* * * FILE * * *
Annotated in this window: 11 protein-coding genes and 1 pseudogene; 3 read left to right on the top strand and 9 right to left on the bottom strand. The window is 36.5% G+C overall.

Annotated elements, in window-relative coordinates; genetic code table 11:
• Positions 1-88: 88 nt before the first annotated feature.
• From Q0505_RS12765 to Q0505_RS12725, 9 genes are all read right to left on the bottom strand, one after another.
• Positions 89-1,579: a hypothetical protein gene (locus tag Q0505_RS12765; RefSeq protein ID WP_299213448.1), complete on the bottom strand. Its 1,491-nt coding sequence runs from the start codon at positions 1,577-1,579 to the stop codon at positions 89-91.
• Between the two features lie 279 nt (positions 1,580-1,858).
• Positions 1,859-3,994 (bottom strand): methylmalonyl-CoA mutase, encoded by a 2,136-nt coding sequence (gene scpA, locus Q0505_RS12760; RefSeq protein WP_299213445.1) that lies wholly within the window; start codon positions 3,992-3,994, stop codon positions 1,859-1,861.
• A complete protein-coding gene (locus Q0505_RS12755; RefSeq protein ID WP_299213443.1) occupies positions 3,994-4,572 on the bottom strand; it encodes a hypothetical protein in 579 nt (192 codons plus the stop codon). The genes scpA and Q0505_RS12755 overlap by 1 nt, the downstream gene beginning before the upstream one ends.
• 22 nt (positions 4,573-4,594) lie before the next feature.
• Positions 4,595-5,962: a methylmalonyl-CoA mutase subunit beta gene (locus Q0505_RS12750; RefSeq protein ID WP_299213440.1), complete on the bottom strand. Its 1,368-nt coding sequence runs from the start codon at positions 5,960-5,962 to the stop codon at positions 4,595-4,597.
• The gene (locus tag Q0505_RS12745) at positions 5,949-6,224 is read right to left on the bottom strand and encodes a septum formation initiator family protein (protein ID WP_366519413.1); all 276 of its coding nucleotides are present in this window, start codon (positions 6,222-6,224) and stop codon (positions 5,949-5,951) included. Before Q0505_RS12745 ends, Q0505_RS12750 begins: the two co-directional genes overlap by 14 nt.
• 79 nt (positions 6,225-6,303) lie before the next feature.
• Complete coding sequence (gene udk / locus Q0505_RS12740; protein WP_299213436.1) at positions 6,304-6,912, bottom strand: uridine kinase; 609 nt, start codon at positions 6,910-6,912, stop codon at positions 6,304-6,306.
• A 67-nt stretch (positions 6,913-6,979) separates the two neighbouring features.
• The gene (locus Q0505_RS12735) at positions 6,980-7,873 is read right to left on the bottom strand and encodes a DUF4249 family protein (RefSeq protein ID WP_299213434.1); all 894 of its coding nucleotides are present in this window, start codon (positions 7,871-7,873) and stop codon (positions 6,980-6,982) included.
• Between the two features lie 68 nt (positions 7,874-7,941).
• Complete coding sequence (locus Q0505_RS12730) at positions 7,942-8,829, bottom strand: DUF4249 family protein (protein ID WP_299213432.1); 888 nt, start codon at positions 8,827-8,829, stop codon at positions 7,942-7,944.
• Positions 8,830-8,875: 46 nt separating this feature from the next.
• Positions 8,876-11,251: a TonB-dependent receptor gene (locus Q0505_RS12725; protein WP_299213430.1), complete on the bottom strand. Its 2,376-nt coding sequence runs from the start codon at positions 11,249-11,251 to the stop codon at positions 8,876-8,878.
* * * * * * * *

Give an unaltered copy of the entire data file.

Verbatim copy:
Annotated in this window: 11 protein-coding genes and 1 pseudogene; 3 read left to right on the top strand and 9 right to left on the bottom strand. The window is 36.5% G+C overall.

Annotated elements, in window-relative coordinates; genetic code table 11:
• Positions 1-88: 88 nt before the first annotated feature.
• From Q0505_RS12765 to Q0505_RS12725, 9 genes are all read right to left on the bottom strand, one after another.
• Positions 89-1,579: a hypothetical protein gene (locus tag Q0505_RS12765; RefSeq protein ID WP_299213448.1), complete on the bottom strand. Its 1,491-nt coding sequence runs from the start codon at positions 1,577-1,579 to the stop codon at positions 89-91.
• Between the two features lie 279 nt (positions 1,580-1,858).
• Positions 1,859-3,994 (bottom strand): methylmalonyl-CoA mutase, encoded by a 2,136-nt coding sequence (gene scpA, locus Q0505_RS12760; RefSeq protein WP_299213445.1) that lies wholly within the window; start codon positions 3,992-3,994, stop codon positions 1,859-1,861.
• A complete protein-coding gene (locus Q0505_RS12755; RefSeq protein ID WP_299213443.1) occupies positions 3,994-4,572 on the bottom strand; it encodes a hypothetical protein in 579 nt (192 codons plus the stop codon). The genes scpA and Q0505_RS12755 overlap by 1 nt, the downstream gene beginning before the upstream one ends.
• 22 nt (positions 4,573-4,594) lie before the next feature.
• Positions 4,595-5,962: a methylmalonyl-CoA mutase subunit beta gene (locus Q0505_RS12750; RefSeq protein ID WP_299213440.1), complete on the bottom strand. Its 1,368-nt coding sequence runs from the start codon at positions 5,960-5,962 to the stop codon at positions 4,595-4,597.
• The gene (locus tag Q0505_RS12745) at positions 5,949-6,224 is read right to left on the bottom strand and encodes a septum formation initiator family protein (protein ID WP_366519413.1); all 276 of its coding nucleotides are present in this window, start codon (positions 6,222-6,224) and stop codon (positions 5,949-5,951) included. Before Q0505_RS12745 ends, Q0505_RS12750 begins: the two co-directional genes overlap by 14 nt.
• 79 nt (positions 6,225-6,303) lie before the next feature.
• Complete coding sequence (gene udk / locus Q0505_RS12740; protein WP_299213436.1) at positions 6,304-6,912, bottom strand: uridine kinase; 609 nt, start codon at positions 6,910-6,912, stop codon at positions 6,304-6,306.
• A 67-nt stretch (positions 6,913-6,979) separates the two neighbouring features.
• The gene (locus Q0505_RS12735) at positions 6,980-7,873 is read right to left on the bottom strand and encodes a DUF4249 family protein (RefSeq protein ID WP_299213434.1); all 894 of its coding nucleotides are present in this window, start codon (positions 7,871-7,873) and stop codon (positions 6,980-6,982) included.
• Between the two features lie 68 nt (positions 7,874-7,941).
• Complete coding sequence (locus Q0505_RS12730) at positions 7,942-8,829, bottom strand: DUF4249 family protein (protein ID WP_299213432.1); 888 nt, start codon at positions 8,827-8,829, stop codon at positions 7,942-7,944.
• Positions 8,830-8,875: 46 nt separating this feature from the next.
• Positions 8,876-11,251: a TonB-dependent receptor gene (locus Q0505_RS12725; protein WP_299213430.1), complete on the bottom strand. Its 2,376-nt coding sequence runs from the start codon at positions 11,249-11,251 to the stop codon at positions 8,876-8,878.